Health status scores between Q fever-positive and Q fever-negative LRTI patients were compared at ~15 months after initial illness. Q fever-negative patients scored significantly worse for the subdomain ‘subjective pulmonary symptoms’ after correcting for the confounders gender, age, smoking behaviour, pneumonia and comorbidity (2·62, P = 0·048) (Table 3).

Table 3. Linear regression models presenting the NCSI scores for each subdomain ~15 months after LRTI for Q fever-positive and Q fever-negative LRTI patients corrected for gender, age, smoking behaviour, ICPC (pneumonia or other) and comorbidity (yes or no). Q fever-positive patients are the reference group

NCSI, Nijmegen Clinical Screening Instrument; LRTI, Lower respiratory tract infection; ICPC, International Classification of Primary Care; CI, confidence interval.

DISCUSSION

This study demonstrates that a large group of GP-registered LRTI patients was affected on one or more aspects of health status ~15 months after LRTI, especially on ‘fatigue’, ‘general quality of life’ and ‘subjective pulmonary symptoms’. These long-term symptoms have also been described in a study by El Moussaoui et al. in community-acquired pneumonia patients with an impaired health status 18 months after their initial illness, especially in patients with a comorbidity [2]. Long-term symptoms and an impaired health status were also seen in patients with Legionnaires’ disease, for which most patients experience pneumonia during the acute phase of the disease [13].

There was no significant difference in health status scores at ~15 months between LRTI patients who were diagnosed with Q fever compared to patients who did not have Q fever, except for the subdomain ‘subjective pulmonary symptoms’. The Q fever-negative group experienced significantly more subjective symptoms (overall burden of pulmonary symptoms) than the Q fever-positive group, although we cannot explain why this group had more symptoms. A previous study in The Netherlands identified having Q fever as well as pneumonia as risk factors for a long-term impaired health status [5], which is why one would expect a larger impact on health in the Q fever-positive group of LRTI patients. The main outcome of our study is, however, that long-term health status of Q fever-positive and Q fever-negative LRTI patients was very similar.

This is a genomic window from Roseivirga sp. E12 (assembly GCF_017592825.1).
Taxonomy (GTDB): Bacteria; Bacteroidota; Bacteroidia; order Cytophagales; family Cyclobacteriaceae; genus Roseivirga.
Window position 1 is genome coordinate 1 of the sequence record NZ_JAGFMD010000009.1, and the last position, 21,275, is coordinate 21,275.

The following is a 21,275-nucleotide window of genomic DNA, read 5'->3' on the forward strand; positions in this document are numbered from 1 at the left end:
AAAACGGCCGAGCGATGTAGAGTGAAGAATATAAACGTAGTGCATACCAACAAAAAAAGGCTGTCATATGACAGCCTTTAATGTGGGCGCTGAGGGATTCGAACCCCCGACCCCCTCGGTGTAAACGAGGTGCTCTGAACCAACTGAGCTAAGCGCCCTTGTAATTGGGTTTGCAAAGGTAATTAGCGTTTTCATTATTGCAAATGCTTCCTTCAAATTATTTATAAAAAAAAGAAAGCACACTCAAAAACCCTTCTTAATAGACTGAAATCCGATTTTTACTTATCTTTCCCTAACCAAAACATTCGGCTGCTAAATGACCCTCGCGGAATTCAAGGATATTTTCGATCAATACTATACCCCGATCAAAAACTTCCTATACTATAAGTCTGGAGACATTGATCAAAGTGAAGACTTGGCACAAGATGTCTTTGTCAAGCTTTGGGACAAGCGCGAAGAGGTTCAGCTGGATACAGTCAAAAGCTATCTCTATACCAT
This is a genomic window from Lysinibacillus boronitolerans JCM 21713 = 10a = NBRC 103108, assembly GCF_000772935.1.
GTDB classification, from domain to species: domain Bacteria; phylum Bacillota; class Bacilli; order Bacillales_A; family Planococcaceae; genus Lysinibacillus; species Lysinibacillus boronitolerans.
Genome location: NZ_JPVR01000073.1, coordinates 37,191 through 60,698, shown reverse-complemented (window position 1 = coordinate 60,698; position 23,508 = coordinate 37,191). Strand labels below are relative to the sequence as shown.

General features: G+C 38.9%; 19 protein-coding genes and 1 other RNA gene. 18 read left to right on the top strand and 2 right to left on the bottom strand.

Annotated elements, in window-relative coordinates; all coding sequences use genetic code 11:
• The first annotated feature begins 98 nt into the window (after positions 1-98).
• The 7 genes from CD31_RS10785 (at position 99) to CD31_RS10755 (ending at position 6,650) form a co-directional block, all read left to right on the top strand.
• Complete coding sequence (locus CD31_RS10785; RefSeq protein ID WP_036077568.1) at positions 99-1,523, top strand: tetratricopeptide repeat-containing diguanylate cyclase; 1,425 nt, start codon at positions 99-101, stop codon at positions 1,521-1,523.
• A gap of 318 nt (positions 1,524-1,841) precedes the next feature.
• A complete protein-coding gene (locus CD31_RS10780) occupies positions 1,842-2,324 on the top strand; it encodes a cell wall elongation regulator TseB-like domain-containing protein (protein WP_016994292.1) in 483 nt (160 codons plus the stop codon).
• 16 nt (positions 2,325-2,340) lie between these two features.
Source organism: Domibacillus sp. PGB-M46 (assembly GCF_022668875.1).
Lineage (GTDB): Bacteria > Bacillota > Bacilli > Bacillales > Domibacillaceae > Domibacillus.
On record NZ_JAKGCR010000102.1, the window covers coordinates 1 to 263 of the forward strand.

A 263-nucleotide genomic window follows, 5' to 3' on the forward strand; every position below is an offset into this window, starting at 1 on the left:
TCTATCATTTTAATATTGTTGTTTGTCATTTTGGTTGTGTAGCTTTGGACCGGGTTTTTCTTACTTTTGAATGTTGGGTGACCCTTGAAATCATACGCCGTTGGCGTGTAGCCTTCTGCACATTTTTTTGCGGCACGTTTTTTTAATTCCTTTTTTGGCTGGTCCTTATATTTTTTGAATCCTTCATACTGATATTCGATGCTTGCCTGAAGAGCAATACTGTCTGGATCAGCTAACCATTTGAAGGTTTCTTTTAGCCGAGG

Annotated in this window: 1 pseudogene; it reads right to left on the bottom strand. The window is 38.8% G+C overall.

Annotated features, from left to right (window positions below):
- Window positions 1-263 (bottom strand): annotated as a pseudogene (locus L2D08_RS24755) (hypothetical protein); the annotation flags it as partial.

Results concerning Q fever patients within this study are comparable to previous Dutch Q fever studies, even though this study only considers Q fever patients with a LRTI (in contrast to other studies, where all Q fever patients are considered). ‘Fatigue’ and ‘general quality of life’ were the subdomains with the highest proportions of severe scores; these results were also found in the other Dutch studies [5, 6]. Forty per cent of the Q fever patients showed severe fatigue at ~15 months after their initial illness, which is similar to the 44% and 52% from the other studies as well. Studies outside The Netherlands also showed fatigue as one of the main long-term health problems for Q fever patients [79]. However, it has been shown that over 30% of the general population suffer from chronic fatigue [14, 15], which raises uncertainty about the proportion of fatigue in patients that can be attributed to Q fever.

Strengths and limitations of the study